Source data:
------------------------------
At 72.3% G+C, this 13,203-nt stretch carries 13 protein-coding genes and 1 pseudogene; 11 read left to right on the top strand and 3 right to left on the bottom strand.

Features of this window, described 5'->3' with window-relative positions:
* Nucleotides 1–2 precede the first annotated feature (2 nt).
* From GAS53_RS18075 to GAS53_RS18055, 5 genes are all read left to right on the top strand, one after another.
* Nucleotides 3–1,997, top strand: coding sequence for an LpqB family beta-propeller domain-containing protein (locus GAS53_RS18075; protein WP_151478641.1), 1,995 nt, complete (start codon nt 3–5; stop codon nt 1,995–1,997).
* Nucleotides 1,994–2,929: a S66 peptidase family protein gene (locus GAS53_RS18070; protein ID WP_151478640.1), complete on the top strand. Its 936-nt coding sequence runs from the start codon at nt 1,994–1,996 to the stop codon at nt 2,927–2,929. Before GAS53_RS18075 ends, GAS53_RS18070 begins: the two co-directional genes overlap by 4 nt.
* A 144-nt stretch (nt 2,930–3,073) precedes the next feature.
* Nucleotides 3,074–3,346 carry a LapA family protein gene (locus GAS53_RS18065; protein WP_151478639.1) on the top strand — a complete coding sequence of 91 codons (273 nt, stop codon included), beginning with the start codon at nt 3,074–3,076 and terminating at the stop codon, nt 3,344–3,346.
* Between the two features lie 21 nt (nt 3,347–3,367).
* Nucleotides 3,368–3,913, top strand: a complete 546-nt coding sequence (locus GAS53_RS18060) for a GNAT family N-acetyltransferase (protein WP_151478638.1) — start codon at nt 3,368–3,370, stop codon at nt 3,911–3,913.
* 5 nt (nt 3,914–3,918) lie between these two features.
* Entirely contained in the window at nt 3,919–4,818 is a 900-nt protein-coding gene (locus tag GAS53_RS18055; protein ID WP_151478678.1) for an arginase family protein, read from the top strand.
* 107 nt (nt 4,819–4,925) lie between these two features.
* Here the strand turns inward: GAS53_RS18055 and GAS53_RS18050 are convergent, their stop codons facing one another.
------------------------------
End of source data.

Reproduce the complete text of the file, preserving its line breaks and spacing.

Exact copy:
At 72.3% G+C, this 13,203-nt stretch carries 13 protein-coding genes and 1 pseudogene; 11 read left to right on the top strand and 3 right to left on the bottom strand.

Features of this window, described 5'->3' with window-relative positions:
* Nucleotides 1–2 precede the first annotated feature (2 nt).
* From GAS53_RS18075 to GAS53_RS18055, 5 genes are all read left to right on the top strand, one after another.
* Nucleotides 3–1,997, top strand: coding sequence for an LpqB family beta-propeller domain-containing protein (locus GAS53_RS18075; protein WP_151478641.1), 1,995 nt, complete (start codon nt 3–5; stop codon nt 1,995–1,997).
* Nucleotides 1,994–2,929: a S66 peptidase family protein gene (locus GAS53_RS18070; protein ID WP_151478640.1), complete on the top strand. Its 936-nt coding sequence runs from the start codon at nt 1,994–1,996 to the stop codon at nt 2,927–2,929. Before GAS53_RS18075 ends, GAS53_RS18070 begins: the two co-directional genes overlap by 4 nt.
* A 144-nt stretch (nt 2,930–3,073) precedes the next feature.
* Nucleotides 3,074–3,346 carry a LapA family protein gene (locus GAS53_RS18065; protein WP_151478639.1) on the top strand — a complete coding sequence of 91 codons (273 nt, stop codon included), beginning with the start codon at nt 3,074–3,076 and terminating at the stop codon, nt 3,344–3,346.
* Between the two features lie 21 nt (nt 3,347–3,367).
* Nucleotides 3,368–3,913, top strand: a complete 546-nt coding sequence (locus GAS53_RS18060) for a GNAT family N-acetyltransferase (protein WP_151478638.1) — start codon at nt 3,368–3,370, stop codon at nt 3,911–3,913.
* 5 nt (nt 3,914–3,918) lie between these two features.
* Entirely contained in the window at nt 3,919–4,818 is a 900-nt protein-coding gene (locus tag GAS53_RS18055; protein ID WP_151478678.1) for an arginase family protein, read from the top strand.
* 107 nt (nt 4,819–4,925) lie between these two features.
* Here the strand turns inward: GAS53_RS18055 and GAS53_RS18050 are convergent, their stop codons facing one another.